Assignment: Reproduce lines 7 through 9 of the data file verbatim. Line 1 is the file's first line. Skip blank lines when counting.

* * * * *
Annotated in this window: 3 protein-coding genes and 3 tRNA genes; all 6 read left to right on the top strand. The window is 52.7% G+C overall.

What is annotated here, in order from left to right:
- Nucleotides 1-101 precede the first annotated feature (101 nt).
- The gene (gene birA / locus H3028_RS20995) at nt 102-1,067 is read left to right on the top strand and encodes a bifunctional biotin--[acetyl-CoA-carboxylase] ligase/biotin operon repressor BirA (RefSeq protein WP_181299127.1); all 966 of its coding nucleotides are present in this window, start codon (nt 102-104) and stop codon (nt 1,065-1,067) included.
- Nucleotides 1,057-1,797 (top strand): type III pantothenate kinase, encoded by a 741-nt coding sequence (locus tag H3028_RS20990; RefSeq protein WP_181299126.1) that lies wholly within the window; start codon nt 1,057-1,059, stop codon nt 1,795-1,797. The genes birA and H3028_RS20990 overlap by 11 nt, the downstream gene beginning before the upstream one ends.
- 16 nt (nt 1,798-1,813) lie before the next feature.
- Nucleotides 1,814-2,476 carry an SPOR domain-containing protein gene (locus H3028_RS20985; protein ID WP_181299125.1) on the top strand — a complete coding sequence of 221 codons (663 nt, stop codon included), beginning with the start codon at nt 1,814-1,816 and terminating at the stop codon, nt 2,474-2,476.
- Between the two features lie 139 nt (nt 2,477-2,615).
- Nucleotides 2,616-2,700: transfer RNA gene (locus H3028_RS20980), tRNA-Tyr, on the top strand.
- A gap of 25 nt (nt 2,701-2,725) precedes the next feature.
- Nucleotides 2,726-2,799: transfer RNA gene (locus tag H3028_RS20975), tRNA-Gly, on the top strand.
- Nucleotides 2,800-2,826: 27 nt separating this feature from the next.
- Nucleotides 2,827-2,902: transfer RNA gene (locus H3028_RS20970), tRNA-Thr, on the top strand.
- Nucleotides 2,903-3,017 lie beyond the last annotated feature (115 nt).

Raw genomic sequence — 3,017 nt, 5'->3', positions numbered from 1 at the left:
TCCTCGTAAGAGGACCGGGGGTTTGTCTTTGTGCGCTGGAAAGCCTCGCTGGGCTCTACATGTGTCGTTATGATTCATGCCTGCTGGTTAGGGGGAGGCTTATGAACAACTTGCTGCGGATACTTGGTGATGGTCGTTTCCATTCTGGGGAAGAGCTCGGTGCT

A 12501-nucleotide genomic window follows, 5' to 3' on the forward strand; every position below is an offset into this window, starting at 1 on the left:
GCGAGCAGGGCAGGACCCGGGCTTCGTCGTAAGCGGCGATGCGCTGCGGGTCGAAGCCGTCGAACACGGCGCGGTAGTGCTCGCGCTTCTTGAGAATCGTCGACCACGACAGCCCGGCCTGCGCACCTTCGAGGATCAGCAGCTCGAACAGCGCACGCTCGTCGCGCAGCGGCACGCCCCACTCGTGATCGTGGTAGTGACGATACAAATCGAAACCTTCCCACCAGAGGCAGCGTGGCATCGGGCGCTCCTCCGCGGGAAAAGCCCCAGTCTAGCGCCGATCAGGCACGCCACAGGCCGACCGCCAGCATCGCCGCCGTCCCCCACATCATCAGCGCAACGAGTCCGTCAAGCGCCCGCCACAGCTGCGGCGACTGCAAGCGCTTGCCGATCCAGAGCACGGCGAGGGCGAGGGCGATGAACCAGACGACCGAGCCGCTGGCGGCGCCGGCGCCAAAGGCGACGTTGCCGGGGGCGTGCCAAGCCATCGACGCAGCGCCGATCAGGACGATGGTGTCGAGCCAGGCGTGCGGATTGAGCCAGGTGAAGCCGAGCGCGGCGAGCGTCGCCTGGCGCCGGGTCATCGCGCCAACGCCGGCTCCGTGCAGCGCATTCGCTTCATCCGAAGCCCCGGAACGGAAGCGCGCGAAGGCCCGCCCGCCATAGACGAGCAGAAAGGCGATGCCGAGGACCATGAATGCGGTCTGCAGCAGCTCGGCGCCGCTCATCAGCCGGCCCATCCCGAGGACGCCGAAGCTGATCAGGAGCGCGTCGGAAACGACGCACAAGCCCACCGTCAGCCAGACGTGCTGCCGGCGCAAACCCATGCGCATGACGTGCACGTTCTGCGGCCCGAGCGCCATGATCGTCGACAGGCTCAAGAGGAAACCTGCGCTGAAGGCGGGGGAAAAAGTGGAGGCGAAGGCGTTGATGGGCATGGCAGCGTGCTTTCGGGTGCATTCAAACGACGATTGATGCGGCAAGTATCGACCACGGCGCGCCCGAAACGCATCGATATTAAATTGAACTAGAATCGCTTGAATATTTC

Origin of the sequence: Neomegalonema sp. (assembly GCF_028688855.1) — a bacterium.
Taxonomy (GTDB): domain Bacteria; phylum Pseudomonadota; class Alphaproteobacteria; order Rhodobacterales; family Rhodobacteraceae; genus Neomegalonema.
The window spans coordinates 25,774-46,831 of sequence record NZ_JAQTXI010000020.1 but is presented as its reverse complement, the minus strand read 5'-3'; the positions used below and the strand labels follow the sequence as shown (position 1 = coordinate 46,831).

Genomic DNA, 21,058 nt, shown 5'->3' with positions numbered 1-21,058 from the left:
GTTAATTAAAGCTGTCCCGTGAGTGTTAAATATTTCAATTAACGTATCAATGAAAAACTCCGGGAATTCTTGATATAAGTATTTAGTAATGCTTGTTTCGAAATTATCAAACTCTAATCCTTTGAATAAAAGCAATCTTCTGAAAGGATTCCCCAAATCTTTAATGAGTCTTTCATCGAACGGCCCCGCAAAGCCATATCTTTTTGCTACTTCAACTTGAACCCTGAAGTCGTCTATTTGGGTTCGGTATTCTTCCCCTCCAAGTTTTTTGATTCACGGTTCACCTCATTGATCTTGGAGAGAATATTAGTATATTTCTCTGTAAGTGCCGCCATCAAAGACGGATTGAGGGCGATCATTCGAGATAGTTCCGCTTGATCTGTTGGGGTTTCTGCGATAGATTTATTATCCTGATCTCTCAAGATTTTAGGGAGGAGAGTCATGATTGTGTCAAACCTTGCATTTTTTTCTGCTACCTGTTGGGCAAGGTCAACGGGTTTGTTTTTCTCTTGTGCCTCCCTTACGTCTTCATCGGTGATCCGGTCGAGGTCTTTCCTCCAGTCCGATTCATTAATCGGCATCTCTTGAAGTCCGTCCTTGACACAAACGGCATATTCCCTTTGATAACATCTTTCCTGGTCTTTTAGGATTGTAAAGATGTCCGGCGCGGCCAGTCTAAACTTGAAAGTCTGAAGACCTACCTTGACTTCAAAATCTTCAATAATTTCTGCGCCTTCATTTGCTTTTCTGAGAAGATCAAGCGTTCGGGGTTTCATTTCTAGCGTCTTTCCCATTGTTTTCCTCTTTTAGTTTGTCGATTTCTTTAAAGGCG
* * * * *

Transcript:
- Nucleotides 1,814-2,476 carry an SPOR domain-containing protein gene (locus H3028_RS20985; protein ID WP_181299125.1) on the top strand — a complete coding sequence of 221 codons (663 nt, stop codon included), beginning with the start codon at nt 1,814-1,816 and terminating at the stop codon, nt 2,474-2,476.
- Between the two features lie 139 nt (nt 2,477-2,615).
- Nucleotides 2,616-2,700: transfer RNA gene (locus H3028_RS20980), tRNA-Tyr, on the top strand.